# Approximating the root $x\in(0,1/2)$ of $\frac{(1-n)^{n-1}}{n^n}x^n+x-1=0$, where $0<n<1$

I have the following equation:

$$\frac{(1-n)^{n-1}}{n^n}x^n+x-1=0$$

where $$0.

I know a solution for $$x$$ always exists in the range $$(0, \frac{1}{2})$$, but I'm unsure if it can be solved for exactly. I was hoping there was a method to obtain an approximate analytical solution, or perhaps tighter analytical bounds on the solution, in terms of $$n$$.

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• This is not a polynomial equation. For that, $n$ should be a positive integer.
– Gary
Commented Aug 1 at 12:18
• Thanks, I've updated the question. Commented Aug 1 at 12:22
• This is trinomial equation for which there are series solutions Commented Aug 1 at 13:29

There is no closed-form expression for the solution unless $$n$$ is a simple fraction with denominator $$2$$, $$3$$, or $$4$$. Newton–Raphson gives rapidly converging results for this type of equation. You could simplify it a little by the scaling $$t:=\frac{1-n}nx\quad\text{with}\quad f(t):=\frac{t^n}{1-n}+\frac n{1-n}t-1.$$ Then, starting with some chosen $$t_0$$, we iterate with the function $$g(t):=t-\frac{f(t)}{f'(t)}=\frac{1-n}n\frac{1-t^n}{1+t^{n-1}}$$ to get $$t_1,t_2,$$ etc. For example, with $$n=\frac12$$, from $$t_0=\frac14$$, we get $$t_1=\frac16$$, and already $$t_2=0.1715476...$$, which compares with the exact solution $$3-2\surd2=0.1715725...$$ .

• If we use $t_0=\left(\frac{1-n}{n+1}\right)^{\frac{1}{ n}}$, by Darboux theorem, the solution will be reached without any overshoot. Commented Aug 2 at 10:11
• @Claude : I tried your suggestion, also for $n=\frac12$. That gives $t_0=\frac19$, which coincidentally yields $t_1=\frac16$ too. Perhaps your formula for $t_0$ results in faster convergence for values of $n$ away from $\frac12$; but anyway I don't know how you obtained it. Commented Aug 2 at 11:01

With the substitution $$u= \frac{{(1 - n)^{n - 1} }}{{n^n }}x^n ,$$ the equation becomes $$u + \frac{n}{(1 - n)^{1 - 1/n}}u^{1/n} - 1 = 0.$$ Employing the formula in this answer with $$\alpha=\beta=1/n$$ and $$\omega=-n/(1 - n)^{1 - 1/n}$$, we obtain $$u^{1/n} = \frac{1}{n}\sum\limits_{k = 0}^\infty {\frac{{( - 1)^k }}{{k!}}\left( {\frac{n}{{(1 - n)^{1 - 1/n} }}} \right)^k \frac{{\Gamma \big( {\frac{{k + 1}}{n}} \big)}}{{\Gamma \big( {\frac{{k + 1}}{n} - k + 1} \big)}}}.$$ Returning to the original variable, we find $$x = \frac{1}{n}\sum\limits_{k = 0}^\infty {\frac{{( - 1)^k }}{{k!}}\left( {\frac{n}{{(1 - n)^{1 - 1/n} }}} \right)^{k + 1} \frac{{\Gamma \big( {\frac{{k + 1}}{n}} \big)}}{{\Gamma \big( {\frac{{k + 1}}{n} - k + 1} \big)}}}.$$ The only thing that needs to be checked is the convergence of the series, as it is evaluated at the boundary of convergence. I anticipate that it will converge based on the alternating series test.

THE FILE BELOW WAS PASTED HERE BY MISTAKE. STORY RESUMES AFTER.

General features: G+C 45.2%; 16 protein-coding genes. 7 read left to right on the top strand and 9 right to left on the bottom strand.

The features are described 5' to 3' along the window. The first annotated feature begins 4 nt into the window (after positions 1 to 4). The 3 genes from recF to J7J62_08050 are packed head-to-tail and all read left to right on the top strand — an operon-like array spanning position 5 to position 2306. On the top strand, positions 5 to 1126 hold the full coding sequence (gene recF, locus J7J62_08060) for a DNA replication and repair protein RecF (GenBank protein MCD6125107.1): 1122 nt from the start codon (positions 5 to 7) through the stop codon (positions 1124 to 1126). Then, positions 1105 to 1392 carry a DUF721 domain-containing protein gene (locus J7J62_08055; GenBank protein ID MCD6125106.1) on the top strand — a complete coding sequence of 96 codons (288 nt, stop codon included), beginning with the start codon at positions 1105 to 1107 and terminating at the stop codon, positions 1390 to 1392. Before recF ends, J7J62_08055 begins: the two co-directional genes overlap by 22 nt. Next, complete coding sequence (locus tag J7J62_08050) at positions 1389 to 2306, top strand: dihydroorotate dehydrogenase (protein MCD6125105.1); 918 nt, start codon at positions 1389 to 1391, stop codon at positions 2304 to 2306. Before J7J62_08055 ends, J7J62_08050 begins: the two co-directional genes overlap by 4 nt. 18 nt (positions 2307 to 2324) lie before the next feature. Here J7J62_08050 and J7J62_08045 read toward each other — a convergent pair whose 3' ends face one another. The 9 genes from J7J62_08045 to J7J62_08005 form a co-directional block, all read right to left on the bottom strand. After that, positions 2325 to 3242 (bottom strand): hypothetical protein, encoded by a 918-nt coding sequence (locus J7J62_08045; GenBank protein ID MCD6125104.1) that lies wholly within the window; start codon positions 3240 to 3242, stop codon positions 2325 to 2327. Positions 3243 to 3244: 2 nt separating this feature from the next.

Addendum. Up to a constant factor that depends only on $$n$$, the $$k^{\text{th}}$$ term of the series is $$\frac{{( - 1)^k }}{{k^{3/2} }} + \mathcal{O}\!\left( {\frac{1}{{k^{5/2} }}} \right),$$ which proves the convergence. This asymptotics can be deduced from Stirling's formula.

Starting from @John Bentin's answer $$f(t)=t^n+nt+(n-1)$$ the function is upper bounded by $$g(t)=t^n+nt^n+(n-1)\quad \implies \quad t_0=\left(\frac{1-n}{1+n}\right)^{\frac{1}{ n}}$$

Since $$f(t_0)<0$$ and $$f''(t_0)<0$$, by Darboux theorem, Newton method will converge without any overshoot.

A little bit of analysis shows that a better initial estimate could be $$t_0==\left(\frac{1-n}{1+n}\right)^{\frac{2+n}{3n}}$$

The table reproduces the value of the estimate, the value of the first iterate of Newton method and the solution for a few values of $$n$$. $$\left( \begin{array}{cccc} n & t_0 & t_1 & \text{solution} \\ 0.05 & 0.254665 & 0.269110 & 0.269417 \\ 0.10 & 0.245442 & 0.259770 & 0.260065 \\ 0.15 & 0.235927 & 0.250108 & 0.250389 \\ 0.20 & 0.226116 & 0.240103 & 0.240368 \\ 0.25 & 0.216000 & 0.229732 & 0.229981 \\ 0.30 & 0.205566 & 0.218972 & 0.219202 \\ 0.35 & 0.194797 & 0.207796 & 0.208004 \\ 0.40 & 0.183673 & 0.196171 & 0.196357 \\ 0.45 & 0.172168 & 0.184064 & 0.184226 \\ 0.50 & 0.160250 & 0.171435 & 0.171573 \\ 0.55 & 0.147879 & 0.158239 & 0.158353 \\ 0.60 & 0.135007 & 0.144426 & 0.144515 \\ 0.65 & 0.121575 & 0.129933 & 0.130000 \\ 0.70 & 0.107507 & 0.114692 & 0.114739 \\ 0.75 & 0.092705 & 0.098614 & 0.098644 \\ 0.80 & 0.077040 & 0.081595 & 0.081612 \\ 0.85 & 0.060333 & 0.063495 & 0.063503 \\ 0.90 & 0.042318 & 0.044124 & 0.044126 \\ 0.95 & 0.022548 & 0.023179 & 0.023179 \\ \end{array} \right)$$